• Grammarian. Just what you'd think, this person listens for improper grammar as well as interesting or creative grammar.

Each of these members give small speeches up front to outline their tasks, and again after the meeting with their results.

A Toastmaster meeting requires a fair number of people, a total of thirteen. Even if you don't have a role, odds are you'll be asked to stand and talk, at least to give your name, what you do, why you're here... Hey, it's about speaking! That's why you came!

– End Part 1 – 

Tuesday, February 10, 2015

Happy Mardi Gras! What you might not know about Fat Tuesday

Repost from Mar 5, 2014

Next week is the big day! There's still time to book your flights and have a ball.

New Orleans is known for a great many things, but the most notable — in that no one else in the Union celebrates it with as much fervor — is Mardi Gras. That’s French for “Fat Tuesday”. It’s parties and parades stem out of the Catholic celebration of Lent, which starts on Ash Wednesday, the beginning of 40 days of abstinence. Our attitude? Before all that starts let’s party hardy, Marty!

While Mardi Gras is just the one day the season, also called Carnival, starts Jan 6, just after the Twelfth Night of Christmas. The day of Mardi Gras can occur as early as Feb 3th or as late as March 9th, given it’s tied to Easter, and that’s tied to the moon… it’s complicated.

You can Google all that, but what don’t you know that the locals know?

Mardi Gras fact #1: Parades start three weeks early. The first parade that rolls in the name of Mardi Gras is Krewe De Vieux, and it does so on Saturday over three weeks before Mardi Gras. It goes through the faubourgs Bywater, Marigny, and the French Quarter. It’s typically very topical, political, funny, and rude. In other words, very New Orleans. I wouldn’t recommend bringing the kids, unless they are emotionally prepared to see giant penises and boobs on mule-drawn floats. Oh yeah, we got ‘em.

What you see on TV is the worst of the worst. Parade routes are quite long, starting way out in Uptown, and roll miles to get to Canal Street. In that process it begins very family friendly (think of it as the “G” rated version).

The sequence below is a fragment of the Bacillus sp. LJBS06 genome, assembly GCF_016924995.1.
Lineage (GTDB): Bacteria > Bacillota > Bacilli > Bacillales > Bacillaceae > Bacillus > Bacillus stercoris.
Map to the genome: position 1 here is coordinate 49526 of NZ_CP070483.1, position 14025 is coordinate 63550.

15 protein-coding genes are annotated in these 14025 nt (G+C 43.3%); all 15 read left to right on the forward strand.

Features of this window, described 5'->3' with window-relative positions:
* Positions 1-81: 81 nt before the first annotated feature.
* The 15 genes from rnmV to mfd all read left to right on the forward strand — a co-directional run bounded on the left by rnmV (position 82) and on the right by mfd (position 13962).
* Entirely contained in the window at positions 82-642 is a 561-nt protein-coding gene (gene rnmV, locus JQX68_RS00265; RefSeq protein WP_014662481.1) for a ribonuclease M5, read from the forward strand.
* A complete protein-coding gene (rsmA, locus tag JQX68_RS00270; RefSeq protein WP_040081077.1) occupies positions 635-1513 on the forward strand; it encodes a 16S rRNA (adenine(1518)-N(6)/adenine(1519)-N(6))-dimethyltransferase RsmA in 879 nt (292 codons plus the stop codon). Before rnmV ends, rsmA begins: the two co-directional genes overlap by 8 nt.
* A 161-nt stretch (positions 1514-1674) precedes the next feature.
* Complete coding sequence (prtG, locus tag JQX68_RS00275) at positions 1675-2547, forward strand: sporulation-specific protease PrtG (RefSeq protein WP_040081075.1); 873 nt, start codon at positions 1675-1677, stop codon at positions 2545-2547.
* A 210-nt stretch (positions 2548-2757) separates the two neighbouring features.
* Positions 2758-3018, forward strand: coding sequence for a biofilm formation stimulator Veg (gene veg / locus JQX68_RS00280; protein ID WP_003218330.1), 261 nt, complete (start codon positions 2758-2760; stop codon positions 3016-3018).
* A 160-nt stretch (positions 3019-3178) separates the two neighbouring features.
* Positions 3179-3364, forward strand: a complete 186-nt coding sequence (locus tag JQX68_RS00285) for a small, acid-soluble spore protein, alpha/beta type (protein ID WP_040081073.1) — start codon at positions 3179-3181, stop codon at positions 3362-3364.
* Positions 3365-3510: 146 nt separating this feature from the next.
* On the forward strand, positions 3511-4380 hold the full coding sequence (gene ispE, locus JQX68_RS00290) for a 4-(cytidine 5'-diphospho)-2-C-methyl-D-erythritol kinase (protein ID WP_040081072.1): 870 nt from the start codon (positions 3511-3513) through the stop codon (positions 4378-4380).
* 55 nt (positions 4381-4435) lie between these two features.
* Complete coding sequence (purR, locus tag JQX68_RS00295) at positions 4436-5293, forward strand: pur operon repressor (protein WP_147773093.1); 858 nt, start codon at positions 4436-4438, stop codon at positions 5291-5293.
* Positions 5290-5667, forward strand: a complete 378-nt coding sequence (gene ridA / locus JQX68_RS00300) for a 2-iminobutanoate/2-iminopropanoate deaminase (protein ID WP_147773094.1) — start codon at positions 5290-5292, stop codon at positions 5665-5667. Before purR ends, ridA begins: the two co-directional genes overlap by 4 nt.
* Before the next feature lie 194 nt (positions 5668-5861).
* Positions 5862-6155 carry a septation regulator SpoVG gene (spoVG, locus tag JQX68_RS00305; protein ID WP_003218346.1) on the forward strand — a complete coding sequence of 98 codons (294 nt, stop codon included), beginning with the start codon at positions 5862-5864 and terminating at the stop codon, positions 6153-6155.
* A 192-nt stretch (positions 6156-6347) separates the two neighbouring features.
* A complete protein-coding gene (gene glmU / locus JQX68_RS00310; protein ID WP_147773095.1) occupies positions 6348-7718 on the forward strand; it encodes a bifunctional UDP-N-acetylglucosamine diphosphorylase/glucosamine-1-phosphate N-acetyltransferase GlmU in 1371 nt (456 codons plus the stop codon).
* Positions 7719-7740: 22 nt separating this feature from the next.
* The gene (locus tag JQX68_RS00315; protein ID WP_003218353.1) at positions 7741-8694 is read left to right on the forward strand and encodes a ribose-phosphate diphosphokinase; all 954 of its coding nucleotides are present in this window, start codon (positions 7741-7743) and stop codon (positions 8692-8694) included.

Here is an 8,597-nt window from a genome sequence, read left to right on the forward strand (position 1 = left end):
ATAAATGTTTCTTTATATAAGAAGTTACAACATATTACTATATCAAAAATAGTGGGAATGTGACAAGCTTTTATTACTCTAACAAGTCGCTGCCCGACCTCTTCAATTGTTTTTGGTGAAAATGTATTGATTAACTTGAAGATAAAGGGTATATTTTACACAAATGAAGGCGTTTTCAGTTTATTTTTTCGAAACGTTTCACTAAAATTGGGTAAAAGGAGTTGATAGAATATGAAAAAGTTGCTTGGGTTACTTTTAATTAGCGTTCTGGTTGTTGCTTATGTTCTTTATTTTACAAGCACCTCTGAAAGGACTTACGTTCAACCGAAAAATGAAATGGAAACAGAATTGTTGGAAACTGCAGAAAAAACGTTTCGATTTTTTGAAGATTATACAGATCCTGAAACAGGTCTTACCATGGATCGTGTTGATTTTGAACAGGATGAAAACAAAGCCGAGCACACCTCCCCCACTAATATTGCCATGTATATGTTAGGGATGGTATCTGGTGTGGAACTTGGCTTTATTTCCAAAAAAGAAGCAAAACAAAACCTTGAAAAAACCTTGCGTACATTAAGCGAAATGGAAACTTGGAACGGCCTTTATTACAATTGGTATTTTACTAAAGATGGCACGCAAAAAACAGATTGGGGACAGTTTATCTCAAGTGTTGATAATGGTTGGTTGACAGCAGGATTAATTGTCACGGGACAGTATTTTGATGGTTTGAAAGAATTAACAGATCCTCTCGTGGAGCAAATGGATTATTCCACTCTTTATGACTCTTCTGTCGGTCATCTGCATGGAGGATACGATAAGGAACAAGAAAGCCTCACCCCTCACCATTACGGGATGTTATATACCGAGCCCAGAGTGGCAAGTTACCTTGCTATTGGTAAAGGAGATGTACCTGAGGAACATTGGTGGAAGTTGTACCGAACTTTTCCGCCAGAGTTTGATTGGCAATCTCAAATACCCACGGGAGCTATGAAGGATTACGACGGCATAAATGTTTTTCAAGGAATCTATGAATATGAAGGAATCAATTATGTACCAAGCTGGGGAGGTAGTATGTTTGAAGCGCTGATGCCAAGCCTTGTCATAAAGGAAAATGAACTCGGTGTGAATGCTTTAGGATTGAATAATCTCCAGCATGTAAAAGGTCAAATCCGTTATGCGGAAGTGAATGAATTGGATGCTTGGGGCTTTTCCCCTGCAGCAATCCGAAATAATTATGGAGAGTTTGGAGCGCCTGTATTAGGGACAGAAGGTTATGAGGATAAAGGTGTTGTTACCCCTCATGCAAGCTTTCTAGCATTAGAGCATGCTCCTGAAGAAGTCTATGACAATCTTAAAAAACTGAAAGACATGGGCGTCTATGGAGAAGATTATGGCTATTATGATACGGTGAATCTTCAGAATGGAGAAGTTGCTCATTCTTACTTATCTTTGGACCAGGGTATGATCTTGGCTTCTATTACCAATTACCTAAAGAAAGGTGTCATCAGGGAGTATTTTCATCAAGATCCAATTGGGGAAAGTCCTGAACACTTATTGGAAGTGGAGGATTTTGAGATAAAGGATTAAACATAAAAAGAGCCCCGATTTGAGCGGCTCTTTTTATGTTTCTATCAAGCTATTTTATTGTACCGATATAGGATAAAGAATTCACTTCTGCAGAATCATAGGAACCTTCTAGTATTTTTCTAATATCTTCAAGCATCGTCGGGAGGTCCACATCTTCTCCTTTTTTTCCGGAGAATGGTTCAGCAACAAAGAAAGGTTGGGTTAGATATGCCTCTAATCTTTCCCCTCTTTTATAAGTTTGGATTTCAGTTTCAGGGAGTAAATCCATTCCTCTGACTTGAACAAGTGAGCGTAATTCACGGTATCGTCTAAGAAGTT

Mardi Gras fact #2: That said, not all the parades are like “Girls Gone Wild”.

In fact, float patrons cater to kids, making sure they receive and abundance of attention, goodies, and throws. Parents love it because it’s hours of free entertainment. Many families will “camp out” on St. Charles for the weekend, set up barbecues, and plan activities with families around them. It’s not until the parade reaches the Central Business District (the CBD) that attitudes and morales erode a bit (”PG”), then go to hell around Canal Street (”R”).

Mardi Gras fact #3: There’s a confection made only for the season, and it’s name is King Cake. The original King Cake is a ring shaped bread like coffee cake. It’s difference includes its brilliant colors (purple, green, and gold, for Mardi Gras, of course), and its contents. No, not the eggs, flour, and sugar. It always contains a baby. Yes, this is a choking hazard — you’ve been warned. But receiving the piece with the baby means you are the King or Queen for the season. You get to select your partner (Queen or King, or King or Queen, whatever floats your boat), and next year you’ll host the party whose King Cake selects the next King or Queen. Today you can find King Cake in a very wide culinary net that encompasses everything from donuts, to vodka (http://v.gd/ifeWIQ), to (I kid you not) hamburgers (http://v.gd/whghli). Granted, that proves that just because you can do something doesn’t mean you should…

The bottom line:

Don’t think you can’t go because you have kids; bring ‘em along!

Don’t think you have to wait until the day; parades happen weeks in advance.

And be sure to try some King Cakes; I hope you get the baby.